In 2009, Zambia announced that it had cleared all of its territory of anti-personnel landmines in accordance with Article 5 of the Mine Ban Treaty, two years ahead of its Treaty-mandated deadline. In 2008 and 2009, Norwegian Peoples Aid (NPA) surveyed the country and certified that the country was free of anti-personnel landmines. The Zambia Mine Action Centre (ZMAC), the national mine action authority, used NPA’s report as the basis for Zambia’s declaration to the Cartegena Summit for a Mine-Free World, the second review conference for the Mine Ban Treaty. Zambia’s declaration was qualified, saying that Zambia still faces “the challenge of clearing explosive remnants of war which have been the major cause of accidents in the country in the last 5 years.” In addition to recognizing the continued presence of explosive remnants of war (other than anti-personnel landmines), Zambia stated that if “previously unknown mined areas are discovered after this declaration, Zambia undertakes, firstly; to report such mined areas in accordance with its obligation under Article 7; second, to ensure the effective exclusion of civilians in accordance with Article 5 and thirdly, to destroy or ensure destruction of all such mines” (Cartegena Summit, pdf).
Based upon recent news reports, it is possible that the landmine threat lingers in Zambia despite the announcement of the country being mine-free in 2009. However, Zambia appears to be acknowledging the issue and trying to address it.
Earlier this year, a Zambian Member of Parliament and Deputy Minister of Defence, Mwenye Musenge, traveled to the northwestern regions of the country as part of a tour with the ZMAC. One of the main messages from Musenge’s tour was a call for additional support for landmine survivors, many of whom live in the northwest of Zambia and lack access to victim assistance. The northwest region borders Angola and Zimbabwe and liberation movements in those countries used Zambia as a base for activity and movement of people and materiel to rebel groups. According to ZMAC, a large proportion of landmine survivors living in Zambia are Congolese and Angolan in origin and fled their countries during the conflicts there and re-settled in Zambia. In addition to calling for assistance for landmine survivors, Musenge stated that “as of two years ago, 98 per cent of such gadgets [grenades and landmines] had been diffused or detonated.” Musenge said Zambia’s “Western, Eastern and Southern provinces have been cleared of the landmines” and that ZMAC “has done almost 100 percent of its work of removing landmines and other military gadgets in affected provinces of the country” (Daily Mail; Zambia Post).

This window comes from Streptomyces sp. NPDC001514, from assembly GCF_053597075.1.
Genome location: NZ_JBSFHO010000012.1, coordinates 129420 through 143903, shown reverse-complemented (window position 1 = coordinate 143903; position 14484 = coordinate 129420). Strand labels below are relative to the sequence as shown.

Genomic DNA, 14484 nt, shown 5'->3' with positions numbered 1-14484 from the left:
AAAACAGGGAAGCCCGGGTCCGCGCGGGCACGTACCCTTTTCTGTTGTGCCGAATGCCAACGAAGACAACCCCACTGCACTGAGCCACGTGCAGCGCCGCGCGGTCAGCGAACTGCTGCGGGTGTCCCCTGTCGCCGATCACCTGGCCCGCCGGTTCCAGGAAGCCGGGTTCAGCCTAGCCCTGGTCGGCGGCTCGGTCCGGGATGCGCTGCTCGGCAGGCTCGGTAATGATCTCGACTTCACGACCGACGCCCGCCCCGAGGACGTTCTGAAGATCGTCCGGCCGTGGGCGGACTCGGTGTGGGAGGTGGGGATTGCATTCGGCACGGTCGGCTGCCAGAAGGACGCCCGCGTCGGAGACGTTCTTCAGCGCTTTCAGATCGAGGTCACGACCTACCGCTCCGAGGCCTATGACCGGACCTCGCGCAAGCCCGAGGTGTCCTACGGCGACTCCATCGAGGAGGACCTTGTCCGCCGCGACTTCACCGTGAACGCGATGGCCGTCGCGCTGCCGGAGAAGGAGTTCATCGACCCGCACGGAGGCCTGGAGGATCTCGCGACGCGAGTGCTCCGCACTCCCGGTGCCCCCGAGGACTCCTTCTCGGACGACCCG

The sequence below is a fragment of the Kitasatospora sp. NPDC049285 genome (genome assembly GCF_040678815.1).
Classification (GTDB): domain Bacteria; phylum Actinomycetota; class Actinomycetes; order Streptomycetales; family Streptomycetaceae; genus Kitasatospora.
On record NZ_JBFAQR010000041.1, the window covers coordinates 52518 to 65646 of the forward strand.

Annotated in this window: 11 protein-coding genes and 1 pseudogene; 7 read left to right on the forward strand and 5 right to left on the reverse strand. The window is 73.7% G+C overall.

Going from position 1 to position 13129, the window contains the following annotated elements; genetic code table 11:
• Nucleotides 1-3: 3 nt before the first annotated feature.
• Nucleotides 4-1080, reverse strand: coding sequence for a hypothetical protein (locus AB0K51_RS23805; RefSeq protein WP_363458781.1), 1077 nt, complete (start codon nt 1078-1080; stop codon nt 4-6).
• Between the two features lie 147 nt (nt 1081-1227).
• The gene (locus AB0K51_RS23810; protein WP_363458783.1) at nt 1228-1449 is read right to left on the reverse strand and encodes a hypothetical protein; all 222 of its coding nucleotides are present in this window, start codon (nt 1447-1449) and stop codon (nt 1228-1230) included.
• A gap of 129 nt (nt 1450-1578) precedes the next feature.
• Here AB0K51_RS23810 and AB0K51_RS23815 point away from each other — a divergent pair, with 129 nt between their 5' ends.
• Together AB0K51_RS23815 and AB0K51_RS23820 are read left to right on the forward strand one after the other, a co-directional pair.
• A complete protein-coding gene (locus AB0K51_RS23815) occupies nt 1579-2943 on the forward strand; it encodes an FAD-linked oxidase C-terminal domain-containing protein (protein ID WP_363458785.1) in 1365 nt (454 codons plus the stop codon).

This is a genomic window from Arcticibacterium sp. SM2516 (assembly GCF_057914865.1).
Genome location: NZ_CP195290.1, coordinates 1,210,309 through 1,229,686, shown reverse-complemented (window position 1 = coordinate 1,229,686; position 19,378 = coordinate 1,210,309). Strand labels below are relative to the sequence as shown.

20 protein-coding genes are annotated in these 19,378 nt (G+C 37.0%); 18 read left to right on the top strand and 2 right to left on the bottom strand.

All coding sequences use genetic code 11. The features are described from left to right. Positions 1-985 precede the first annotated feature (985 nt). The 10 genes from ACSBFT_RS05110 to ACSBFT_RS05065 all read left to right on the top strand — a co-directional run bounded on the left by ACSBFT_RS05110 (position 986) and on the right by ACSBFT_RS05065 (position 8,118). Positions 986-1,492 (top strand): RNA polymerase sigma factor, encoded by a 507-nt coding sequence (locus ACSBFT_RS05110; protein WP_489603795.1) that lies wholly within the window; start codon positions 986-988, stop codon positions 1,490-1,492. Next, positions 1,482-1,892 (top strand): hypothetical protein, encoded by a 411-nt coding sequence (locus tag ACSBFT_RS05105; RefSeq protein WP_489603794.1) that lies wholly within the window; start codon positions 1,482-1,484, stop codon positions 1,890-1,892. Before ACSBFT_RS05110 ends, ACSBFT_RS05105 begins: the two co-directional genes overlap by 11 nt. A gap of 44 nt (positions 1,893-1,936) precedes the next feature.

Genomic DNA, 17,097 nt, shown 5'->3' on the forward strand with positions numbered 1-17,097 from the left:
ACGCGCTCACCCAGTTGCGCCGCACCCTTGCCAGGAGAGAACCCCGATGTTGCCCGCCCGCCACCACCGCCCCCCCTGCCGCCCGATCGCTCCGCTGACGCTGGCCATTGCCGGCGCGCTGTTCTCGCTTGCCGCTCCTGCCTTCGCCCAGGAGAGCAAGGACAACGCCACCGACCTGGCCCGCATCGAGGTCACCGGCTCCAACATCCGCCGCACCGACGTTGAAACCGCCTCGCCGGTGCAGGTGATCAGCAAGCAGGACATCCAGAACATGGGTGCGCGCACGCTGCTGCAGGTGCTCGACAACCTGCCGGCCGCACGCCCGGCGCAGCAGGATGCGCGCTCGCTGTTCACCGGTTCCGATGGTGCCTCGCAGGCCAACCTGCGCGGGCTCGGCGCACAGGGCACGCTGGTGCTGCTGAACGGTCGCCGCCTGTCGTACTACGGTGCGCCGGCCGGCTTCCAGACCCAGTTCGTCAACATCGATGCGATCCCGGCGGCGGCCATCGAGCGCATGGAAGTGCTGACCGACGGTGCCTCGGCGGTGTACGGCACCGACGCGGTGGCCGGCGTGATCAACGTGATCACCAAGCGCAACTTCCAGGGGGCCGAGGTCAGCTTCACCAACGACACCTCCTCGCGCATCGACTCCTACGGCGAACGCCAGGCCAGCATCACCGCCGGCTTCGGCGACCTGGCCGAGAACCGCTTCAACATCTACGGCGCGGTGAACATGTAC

In August, Community Development, Mother and Child Health Deputy Minister, Jean Kapata “implored people living in once landmine-infested areas to be cautious even if Zambia had been declared a landmine-free country.” Kapata made this statement as she supervised the transport of five landmine survivors who had been identified during Musenge’s visit to the northwest to Lusaka for comprehensive medical treatment. The survivors were also to be fitted with new prosthetic devices at the Italian Orthopaedic Hospital, which would be a significant improvement over the locally produced items being used (All Africa).
Also in August, Zambia’s Foreign Affairs Minister Given Lubinda met Russia’s Foreign Affairs Deputy Minister, Mikhail Bogdanon. During this meeting Lubinda asked “Russia to help through its expertise in sweeping landmines on the borders with countries such as Angola.” Lubinda said “the Zambia-Angola border remained unsafe despite demining that had been carried out” (All Africa).
I think it will be very interesting to hear Zambia’s presentations at the upcoming Meeting of States Parties in Geneva in November. Zambia needs to publicly declare whether or not it is still a mine-affected country and if it is, how it proposes to resolve the issue. Unfortunately for Zambia, most of the minefields are along its borders with Angola and Zimbabwe, two countries that have not prioritized clearing the border areas of landmines up until now. Zimbabwe has only this year started the clearance process along its borders (All Africa) and despite the tourism potential for Angola, demining on the Angolan side is still delayed (Angola Press). There is also the strong possibility that the “landmines” referred to in these reports are other explosive remnants of war and not anti-personnel landmines. If that is the case, then ZMAC should reach out to the Members of Parliament and educate them about the difference between landmines and other explosive remnants of war.